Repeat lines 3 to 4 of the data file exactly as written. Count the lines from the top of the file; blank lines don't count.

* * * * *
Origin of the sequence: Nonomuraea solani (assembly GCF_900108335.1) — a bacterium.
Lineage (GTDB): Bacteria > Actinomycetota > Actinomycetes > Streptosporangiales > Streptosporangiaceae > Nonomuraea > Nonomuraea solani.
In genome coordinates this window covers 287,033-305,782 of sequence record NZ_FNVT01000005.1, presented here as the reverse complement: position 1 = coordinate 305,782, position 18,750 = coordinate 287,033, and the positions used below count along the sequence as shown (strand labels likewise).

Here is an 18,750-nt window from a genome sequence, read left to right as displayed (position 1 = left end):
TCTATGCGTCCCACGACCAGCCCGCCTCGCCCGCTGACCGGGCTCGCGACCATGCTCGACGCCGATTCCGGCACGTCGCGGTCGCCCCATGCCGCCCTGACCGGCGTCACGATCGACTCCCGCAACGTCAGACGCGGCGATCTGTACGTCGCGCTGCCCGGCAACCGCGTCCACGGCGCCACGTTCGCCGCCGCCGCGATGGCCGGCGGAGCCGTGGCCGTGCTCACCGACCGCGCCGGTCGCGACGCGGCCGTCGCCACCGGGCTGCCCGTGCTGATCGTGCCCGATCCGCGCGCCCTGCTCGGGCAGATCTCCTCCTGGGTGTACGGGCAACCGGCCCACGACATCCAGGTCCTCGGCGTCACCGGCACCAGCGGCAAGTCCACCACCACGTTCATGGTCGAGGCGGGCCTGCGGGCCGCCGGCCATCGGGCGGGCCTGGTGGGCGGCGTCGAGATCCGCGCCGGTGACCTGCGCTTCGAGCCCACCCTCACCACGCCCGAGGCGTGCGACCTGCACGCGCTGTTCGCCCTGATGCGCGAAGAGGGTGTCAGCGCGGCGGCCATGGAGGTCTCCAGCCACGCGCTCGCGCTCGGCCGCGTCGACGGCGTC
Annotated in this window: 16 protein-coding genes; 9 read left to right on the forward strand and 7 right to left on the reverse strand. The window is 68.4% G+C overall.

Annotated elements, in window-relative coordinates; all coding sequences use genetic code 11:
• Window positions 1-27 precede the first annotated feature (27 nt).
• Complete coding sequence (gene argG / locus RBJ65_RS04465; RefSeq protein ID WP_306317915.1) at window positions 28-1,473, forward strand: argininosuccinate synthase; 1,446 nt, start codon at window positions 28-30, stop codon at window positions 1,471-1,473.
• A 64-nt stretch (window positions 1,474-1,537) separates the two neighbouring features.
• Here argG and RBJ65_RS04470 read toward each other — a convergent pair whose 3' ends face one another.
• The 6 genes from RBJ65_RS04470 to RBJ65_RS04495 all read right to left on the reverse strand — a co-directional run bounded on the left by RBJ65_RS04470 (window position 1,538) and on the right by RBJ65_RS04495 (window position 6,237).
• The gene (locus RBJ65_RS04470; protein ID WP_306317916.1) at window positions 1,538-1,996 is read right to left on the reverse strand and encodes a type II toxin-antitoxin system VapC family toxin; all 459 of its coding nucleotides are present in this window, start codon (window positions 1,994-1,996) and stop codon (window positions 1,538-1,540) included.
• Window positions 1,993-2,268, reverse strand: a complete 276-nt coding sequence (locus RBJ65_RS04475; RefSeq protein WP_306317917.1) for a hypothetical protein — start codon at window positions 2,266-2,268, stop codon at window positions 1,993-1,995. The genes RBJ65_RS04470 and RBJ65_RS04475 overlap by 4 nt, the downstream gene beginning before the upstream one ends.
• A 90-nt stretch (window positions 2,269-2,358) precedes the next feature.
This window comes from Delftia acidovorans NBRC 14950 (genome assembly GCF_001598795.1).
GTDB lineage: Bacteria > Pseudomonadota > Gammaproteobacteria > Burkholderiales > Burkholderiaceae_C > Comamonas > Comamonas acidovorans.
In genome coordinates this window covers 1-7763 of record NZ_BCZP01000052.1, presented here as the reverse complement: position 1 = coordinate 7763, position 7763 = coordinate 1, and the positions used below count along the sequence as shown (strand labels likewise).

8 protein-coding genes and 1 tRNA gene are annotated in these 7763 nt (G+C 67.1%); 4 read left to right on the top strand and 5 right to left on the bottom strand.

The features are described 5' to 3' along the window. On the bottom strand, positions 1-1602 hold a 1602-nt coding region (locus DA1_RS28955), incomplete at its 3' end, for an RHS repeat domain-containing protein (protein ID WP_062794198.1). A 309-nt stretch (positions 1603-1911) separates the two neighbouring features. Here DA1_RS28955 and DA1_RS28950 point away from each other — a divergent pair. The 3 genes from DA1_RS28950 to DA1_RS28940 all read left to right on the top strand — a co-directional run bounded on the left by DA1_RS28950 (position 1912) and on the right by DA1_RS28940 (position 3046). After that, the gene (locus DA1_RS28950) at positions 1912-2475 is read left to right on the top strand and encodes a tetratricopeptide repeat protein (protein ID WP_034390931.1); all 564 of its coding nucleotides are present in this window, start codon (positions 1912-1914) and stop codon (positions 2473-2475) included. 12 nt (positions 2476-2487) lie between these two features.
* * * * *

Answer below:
In genome coordinates this window covers 287,033-305,782 of sequence record NZ_FNVT01000005.1, presented here as the reverse complement: position 1 = coordinate 305,782, position 18,750 = coordinate 287,033, and the positions used below count along the sequence as shown (strand labels likewise).

Here is an 18,750-nt window from a genome sequence, read left to right as displayed (position 1 = left end):